2. The questions asked respondents to rate each city 1-5, with 5 being the strongest. People don’t read directions, of course, so I’d hypothesize that when people rated the strength of a city from 1-5, they’d naturally put 1 to rate it very strongly. It is easy to see how Philadelphia landed least attractive; for the category “attractive,” a lot of people came to Philadelphia and thought: “#1!”

3. I would be willing to bet that even if Philadelphia does have the least attractive people, we could expect from this that its few attractive people would take on a more intense attractiveness than a city filled with pretty people. A diamond in the rough betrays a more intense beauty than it does when it is thrown into a pool of other diamonds. On a psychologico-aesthetic level I think this is good grounds for suggesting that Philadelphia’s attractive people, when one comes to Philadelphia, display the grandeur of Gods among men, whereas a brief stay in Miami would be akin to literally jumping in that pool of diamonds and removing the perspectival distance necessary for any appreciation at all.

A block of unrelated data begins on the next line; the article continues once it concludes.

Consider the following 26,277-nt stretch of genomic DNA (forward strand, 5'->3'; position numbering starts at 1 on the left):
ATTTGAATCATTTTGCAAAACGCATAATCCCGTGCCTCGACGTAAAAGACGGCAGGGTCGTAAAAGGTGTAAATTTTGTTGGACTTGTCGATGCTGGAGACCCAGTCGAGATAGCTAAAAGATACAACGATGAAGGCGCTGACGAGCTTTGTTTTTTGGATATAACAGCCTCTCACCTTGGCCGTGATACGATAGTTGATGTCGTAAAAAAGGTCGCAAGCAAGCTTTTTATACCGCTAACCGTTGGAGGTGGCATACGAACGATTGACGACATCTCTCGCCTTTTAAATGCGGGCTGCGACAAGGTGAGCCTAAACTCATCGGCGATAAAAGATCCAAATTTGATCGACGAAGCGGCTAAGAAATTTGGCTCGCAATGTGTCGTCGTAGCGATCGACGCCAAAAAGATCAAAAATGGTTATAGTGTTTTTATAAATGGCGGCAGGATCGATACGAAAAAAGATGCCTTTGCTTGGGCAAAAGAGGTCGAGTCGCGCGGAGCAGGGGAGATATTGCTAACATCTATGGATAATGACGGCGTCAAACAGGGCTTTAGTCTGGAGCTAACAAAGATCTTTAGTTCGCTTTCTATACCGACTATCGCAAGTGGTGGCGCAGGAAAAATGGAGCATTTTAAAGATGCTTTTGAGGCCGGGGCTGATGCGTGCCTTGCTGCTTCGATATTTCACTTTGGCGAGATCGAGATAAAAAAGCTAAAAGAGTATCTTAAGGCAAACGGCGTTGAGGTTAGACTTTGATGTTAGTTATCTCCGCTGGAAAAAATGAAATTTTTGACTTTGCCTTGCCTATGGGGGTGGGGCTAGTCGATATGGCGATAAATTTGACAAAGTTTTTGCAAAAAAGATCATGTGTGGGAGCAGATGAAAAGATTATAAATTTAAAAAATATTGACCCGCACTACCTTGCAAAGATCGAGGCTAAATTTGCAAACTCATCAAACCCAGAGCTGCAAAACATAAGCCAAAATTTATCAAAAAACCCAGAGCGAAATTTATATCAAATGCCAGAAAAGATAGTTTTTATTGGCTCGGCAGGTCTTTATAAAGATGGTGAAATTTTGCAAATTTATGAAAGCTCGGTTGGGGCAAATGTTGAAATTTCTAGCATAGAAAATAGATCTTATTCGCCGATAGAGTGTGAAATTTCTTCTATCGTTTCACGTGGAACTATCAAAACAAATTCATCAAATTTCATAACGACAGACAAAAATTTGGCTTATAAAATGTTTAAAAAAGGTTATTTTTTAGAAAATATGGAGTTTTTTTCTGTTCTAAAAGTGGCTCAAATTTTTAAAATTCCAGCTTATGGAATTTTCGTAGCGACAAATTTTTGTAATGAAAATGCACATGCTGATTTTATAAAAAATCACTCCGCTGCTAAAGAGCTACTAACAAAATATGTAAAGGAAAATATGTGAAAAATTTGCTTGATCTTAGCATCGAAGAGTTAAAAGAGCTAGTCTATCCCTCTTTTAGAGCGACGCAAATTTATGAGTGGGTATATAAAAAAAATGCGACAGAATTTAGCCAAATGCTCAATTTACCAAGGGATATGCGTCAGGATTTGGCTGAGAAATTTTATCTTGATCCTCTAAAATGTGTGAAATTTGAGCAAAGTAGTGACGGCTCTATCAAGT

4. If Philadelphia is so overwhelmingly unattractive, it is really easy to sort out the attractives from the unattractives. The diamond in the rough is still all-too-apt an example. If you live in one of those weirdly attractive cities, I bet it’s really easy to be tricked by an unattractive: You just assume that everyone’s hot! Perhaps in Philly the contrast makes for easier discernment, but also, one is just more on guard for the frauds.

5. If what they say about Philadelphia is true, I think that would tend to make the separate communities of attractive and unattractive more united and happy. In cities filled with hot people, you have to imagine the politics are really brutal. The hottest perpetually try to exile the not-as-hot and the not-as-hot constantly push out the getting-less-hot in a ruthless jockeying for position, while the few uglies backstab each other in any desperate attempt to join the majority. If Philadelphia has so many unattractive people, that is good for everyone: we lucky ones can be happy with each other in our mutual good fortune and the rest have so many others of equally poor endowments to keep them company.

Either the survey is methodologically bankrupt, or its good news at any rate. But rest assured because if you’re reading this you’re probably hot, anyway.

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2 Comments »

  1. salsa said,

    Awesome.

  2. philipmatthews said,

    I don’t know, Justin, people where I live are pretty ugly. Pretty seriously ugly. And pregnant.